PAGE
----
• \$\begingroup\$ If you're right, you'll be able to tell me the peak voltage I can expect after 100 samples of a 1V/√Hz source won't you? \$\endgroup\$ – Paul Uszak Jan 27 '17 at 0:36
  • \$\begingroup\$ I've used an Arduino sampling at 10s /s. The diode should be able to manage 10Hz. Yet I still get exactly the same result after 12,000 samples as using the scope with a memory depth of 12K. \$\endgroup\$ – Paul Uszak Jan 27 '17 at 1:19
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    \$\begingroup\$ This is exactly the same aliasing situation as undersampling any analog signal. After you have scrambled the frequency response of the sampled data, you can't unscramble it again. Any calculations using the scrambled data need careful interpretation - and "careful interpretation" is sometimes a euphemism for "meaningless garbage"! \$\endgroup\$ – alephzero Jan 27 '17 at 4:56
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Noise measurements depend greatly on the instrument measurement method.

Results will change depending on setup for Acquisition Mode> Real-time, MemDepth and Sinx/x.

A DSO does not integrate the signal uniformly over the time interval between samples, therefore it does not reduce the signal level with sweep speeds or sampling rate.

Therefore you must understand what it means to have \$V/\sqrt{Hz}\$ from a zener before you propose that we need another method.

Thus your Zener noise is constant and measurement interpretation is incorrect.

EDIT from recent schematic, Random Noise power, I estimate from TL081 spec of BW=3MHz with Vpp/8=Vrms then take Pd=Vrms^2/R for R=200k and Noise density as N=Pd/√BW thus dB/Hz= 10 log ( Vrms²/R * 1/√BW) [dB/Hz]

A Spectrum Analyzer uses an adjustable yet fixed IF BW for the sweep but random noise can be reduced further with the video filter BW.

In other measurement instruments like chromatography and spectroscopy manufacturers are leaning towards defining the confidence factor, \$t_a\$ and or the relative standard deviation RSD with Standard Deviation STD and Mean value where \$RSD=\frac{\sigma}{\bar{x}}\$

We know that averaging digital samples with random noise lowers the standard deviation by the \$\sqrt n\$. This is equivalent to increase sample integration value or reduction of √bandwidth which is still valid for V/√Hz but does not apply to your sample rates. The instrument is specifically designed for maximum signal BW in order to capture transients.

It is up to you to limit the signal BW. If this signal exceeds 1/2 of sample rate when you choose a slower than maximum rate , you can expect aliasing errors on repetitive signals and little or no change in Zener noise levels. These types of variable speed ADC's with adjustable BW with conversion rate use Integrate and Dump Converter (IDC) methods and are not as fast as S&H SAR or Flash ADC measurements used in DSOs.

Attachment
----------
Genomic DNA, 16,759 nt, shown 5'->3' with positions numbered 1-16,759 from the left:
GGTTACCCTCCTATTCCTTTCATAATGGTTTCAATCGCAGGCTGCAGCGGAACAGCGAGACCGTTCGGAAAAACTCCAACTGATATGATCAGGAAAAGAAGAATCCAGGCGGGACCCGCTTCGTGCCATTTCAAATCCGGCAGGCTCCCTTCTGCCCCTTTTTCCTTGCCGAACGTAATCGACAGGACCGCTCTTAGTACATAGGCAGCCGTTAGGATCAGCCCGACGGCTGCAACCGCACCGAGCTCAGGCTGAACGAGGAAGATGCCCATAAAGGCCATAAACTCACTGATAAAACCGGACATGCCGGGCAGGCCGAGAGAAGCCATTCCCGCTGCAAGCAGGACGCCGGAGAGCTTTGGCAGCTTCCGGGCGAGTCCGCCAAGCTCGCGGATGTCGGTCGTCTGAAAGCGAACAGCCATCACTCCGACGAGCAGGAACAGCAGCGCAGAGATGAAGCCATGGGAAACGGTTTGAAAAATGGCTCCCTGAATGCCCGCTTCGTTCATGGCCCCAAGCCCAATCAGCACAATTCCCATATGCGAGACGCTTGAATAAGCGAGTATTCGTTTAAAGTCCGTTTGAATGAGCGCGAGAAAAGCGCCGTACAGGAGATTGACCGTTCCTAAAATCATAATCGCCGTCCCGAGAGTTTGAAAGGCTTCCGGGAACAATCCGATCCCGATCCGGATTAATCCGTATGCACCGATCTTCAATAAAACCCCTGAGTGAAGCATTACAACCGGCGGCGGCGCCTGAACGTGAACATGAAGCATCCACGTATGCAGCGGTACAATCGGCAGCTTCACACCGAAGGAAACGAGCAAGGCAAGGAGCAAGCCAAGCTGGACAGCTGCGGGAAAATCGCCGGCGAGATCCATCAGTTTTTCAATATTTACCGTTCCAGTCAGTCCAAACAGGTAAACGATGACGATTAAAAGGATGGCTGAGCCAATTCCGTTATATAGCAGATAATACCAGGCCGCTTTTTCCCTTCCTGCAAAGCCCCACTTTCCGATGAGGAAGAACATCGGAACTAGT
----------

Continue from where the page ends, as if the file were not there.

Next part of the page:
It is this feature that allows Shannon's Law to appear to be exceeded by having a wide signal bandwidth and small sample duration yet at slow sample rate. i.e. sample duration and ADC resolution determines Bandwidth beyond the sample rate.

Misc detail.

The sample time or interval must satisfy Shannon's limit in order to expect error free results and meet instrument accuracy. This means for an uncertainty of \$10^{_-x}\$ using a resolution \$10^{_-y} ~\$where\$ ~^{y > x} \$ or in log terms the uncertainty is \$-10x ~~\$[dB] This means the noise in the analog bandwidth, B must be less than this which includes Shannon's sampling theorem for the band stop attenuation of signal. Thus although some DSO's do adjust B to prevent aliasing distortion with slower sampling rates, evidently yours does not. So the sample time is still small ( related to Shannon-Nyquist filter B ), allowing wide bandwidth measurements even at long sample intervals.

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  • \$\begingroup\$ Does Shannon apply to noise? We are interested in the max. rms /Vpp usually for noise effects. Doesn't the sampling theorem only apply if we wanted to draw an accurate waveform trace? \$\endgroup\$ – Paul Uszak Jan 27 '17 at 1:23
  • \$\begingroup\$ Take a zero distortion sine wave at 1kHz. Shannon says we need to sample at > 2 ks/s to draw it accurately. Yes, I agree. But to find the Vpp? We can sample at any rate what so ever, say 1 s/s. After 1000 samples, we will have our Vpp with a confidence of 99.9% won't we? Shannon does not apply in the Vpp case therefore. \$\endgroup\$ – Paul Uszak Jan 27 '17 at 1:26